With Guild Education, the Colorado State University-Global Campus plans to offer a one-year certificate program in Management and Leadership Fundamentals, aimed at helping students advance from low-wage roles into supervisory roles. The credits earned in the certificate can also be applied towards a bachelor's degree from CSU-Global Campus. Half of the program will be comprised of credits from the Guild leadership modules, and the remaining half will be offered through regular CSU-Global coursework. Tyton Partners will form a non-profit organization to serve as the quality assurance entity, in partnership with Burning Glass Technologies, and Professional Examination Service, with support from RSM. Its quality assurance processes will include cognitive and non-cognitive assessments, compliance reviews of the program, and labor-market analytics.

Institution: Dallas Community College System (Dallas, Texas)
Non-traditional provider: StraighterLine
Quality assurance entity: CHEA Quality Platform

In partnership with StraighterLine, the Dallas County Community College District (DCCCD) will offer two programs: an associate degree in Science (Business Concentration) and an associate degree in Arts (Criminal Justice Concentration). The programs aim to enable individuals in Dallas County that have attended some college, but who have not yet obtained a credential, to complete their degrees with credentials that can help them land jobs in the community. Students will be able to earn up to three-quarters of their degrees through StraighterLine courses. The Council for Higher Education Accreditation's (CHEA) Quality Platform will serve as the Quality Assurance Entity for this program, measuring critical student outcomes like graduation rates, repayment ability, and the students' cost per credit.

Institution: Marylhurst University (Marylhurst, Oregon)
Non-traditional provider: Epicodus
Quality assurance entity: Climb

In partnership with Epicodus, a local software coding school, Marylhurst will offer a 27-week certificate program in Web and Mobile Development, with the goal of providing access to careers in computer software coding to low-income and historically underserved students. The program is designed to support students in a variety of ways, including using a flipped classroom approach so that in-class time will be used for exercises, projects, and discussions. It will also include a cohort social learning model that pairs students together. In completing the program, students will not only earn a certificate, but also will have access to industry employers through internship opportunities. Climb, Marylhurst's quality assurance entity, will measure the outcomes for students and progress towards program goals, including data on student satisfaction surveys, persistence, retention, completion, and employment information such as salary data.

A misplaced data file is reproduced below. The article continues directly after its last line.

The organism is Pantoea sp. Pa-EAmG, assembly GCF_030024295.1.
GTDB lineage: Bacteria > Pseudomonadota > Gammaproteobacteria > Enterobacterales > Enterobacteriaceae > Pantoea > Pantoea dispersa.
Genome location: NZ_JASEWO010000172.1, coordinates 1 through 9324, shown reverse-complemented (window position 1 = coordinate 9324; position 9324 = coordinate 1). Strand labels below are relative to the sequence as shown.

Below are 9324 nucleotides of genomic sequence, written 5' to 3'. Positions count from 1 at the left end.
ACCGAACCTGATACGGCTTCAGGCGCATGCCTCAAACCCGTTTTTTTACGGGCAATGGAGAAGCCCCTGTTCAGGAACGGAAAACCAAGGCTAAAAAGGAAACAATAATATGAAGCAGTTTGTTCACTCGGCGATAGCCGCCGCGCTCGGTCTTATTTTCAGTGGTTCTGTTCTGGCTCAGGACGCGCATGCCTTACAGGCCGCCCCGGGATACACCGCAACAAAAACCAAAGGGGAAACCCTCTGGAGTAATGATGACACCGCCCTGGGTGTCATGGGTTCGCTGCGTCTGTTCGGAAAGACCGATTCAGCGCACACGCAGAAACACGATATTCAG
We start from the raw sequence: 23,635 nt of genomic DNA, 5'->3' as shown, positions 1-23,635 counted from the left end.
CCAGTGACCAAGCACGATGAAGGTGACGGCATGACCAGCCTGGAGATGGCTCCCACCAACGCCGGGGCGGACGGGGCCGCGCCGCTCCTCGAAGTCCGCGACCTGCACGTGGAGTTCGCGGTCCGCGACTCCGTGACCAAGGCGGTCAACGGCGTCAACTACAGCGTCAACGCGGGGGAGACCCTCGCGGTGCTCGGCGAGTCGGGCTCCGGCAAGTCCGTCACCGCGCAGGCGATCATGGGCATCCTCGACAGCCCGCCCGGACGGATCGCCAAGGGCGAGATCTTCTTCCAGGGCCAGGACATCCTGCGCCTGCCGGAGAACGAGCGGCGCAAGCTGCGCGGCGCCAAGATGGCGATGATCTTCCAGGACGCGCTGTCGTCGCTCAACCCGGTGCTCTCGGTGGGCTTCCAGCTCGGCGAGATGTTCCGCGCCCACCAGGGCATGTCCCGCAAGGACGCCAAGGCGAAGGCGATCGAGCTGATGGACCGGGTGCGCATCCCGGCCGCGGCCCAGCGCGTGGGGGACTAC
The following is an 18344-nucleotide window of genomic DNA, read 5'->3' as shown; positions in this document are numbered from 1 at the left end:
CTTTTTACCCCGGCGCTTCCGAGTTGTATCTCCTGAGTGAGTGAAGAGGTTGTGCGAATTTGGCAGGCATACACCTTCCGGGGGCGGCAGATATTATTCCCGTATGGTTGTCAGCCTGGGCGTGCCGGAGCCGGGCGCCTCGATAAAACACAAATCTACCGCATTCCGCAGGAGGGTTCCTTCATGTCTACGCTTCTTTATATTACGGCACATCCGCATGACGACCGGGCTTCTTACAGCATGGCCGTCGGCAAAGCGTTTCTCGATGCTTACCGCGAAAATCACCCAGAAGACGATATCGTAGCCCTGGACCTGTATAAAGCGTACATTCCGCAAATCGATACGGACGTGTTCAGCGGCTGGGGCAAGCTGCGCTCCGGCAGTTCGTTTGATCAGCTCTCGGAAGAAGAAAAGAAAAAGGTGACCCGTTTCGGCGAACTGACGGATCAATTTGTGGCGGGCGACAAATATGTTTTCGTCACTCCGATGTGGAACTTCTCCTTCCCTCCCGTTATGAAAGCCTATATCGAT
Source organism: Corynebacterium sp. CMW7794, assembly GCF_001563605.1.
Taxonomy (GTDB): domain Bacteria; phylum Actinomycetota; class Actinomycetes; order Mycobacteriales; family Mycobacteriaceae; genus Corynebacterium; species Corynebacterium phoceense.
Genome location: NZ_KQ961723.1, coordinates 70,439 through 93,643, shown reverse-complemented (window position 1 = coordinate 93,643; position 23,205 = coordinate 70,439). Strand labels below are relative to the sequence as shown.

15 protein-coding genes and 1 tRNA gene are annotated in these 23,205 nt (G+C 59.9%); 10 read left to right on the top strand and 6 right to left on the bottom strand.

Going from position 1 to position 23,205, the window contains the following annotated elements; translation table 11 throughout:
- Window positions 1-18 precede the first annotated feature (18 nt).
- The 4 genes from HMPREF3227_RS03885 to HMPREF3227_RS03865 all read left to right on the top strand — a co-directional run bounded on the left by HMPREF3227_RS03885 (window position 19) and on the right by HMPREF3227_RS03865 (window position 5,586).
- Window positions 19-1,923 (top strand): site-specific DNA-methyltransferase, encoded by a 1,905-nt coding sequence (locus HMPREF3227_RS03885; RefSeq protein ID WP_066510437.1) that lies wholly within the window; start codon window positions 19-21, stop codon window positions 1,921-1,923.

Institution: Northeastern University (Boston, Massachusetts)
Non-traditional provider: General Electric
Quality assurance entity: American Council on Education (ACE)

In partnership with General Electric (GE), Northeastern University will provide an accelerated bachelor of science in Advanced Manufacturing. As the industry partner, GE will provide experiential training to students, and Northeastern will co-develop the curricula alongside GE and provide academic support services. The American Council on Education (ACE) will serve as the quality assurance entity, leading an academic quality evaluation process and evaluating the learning that takes place and the effectiveness of the program by surveying stakeholders like faculty evaluators, psychometricians, and subject matter experts in the field.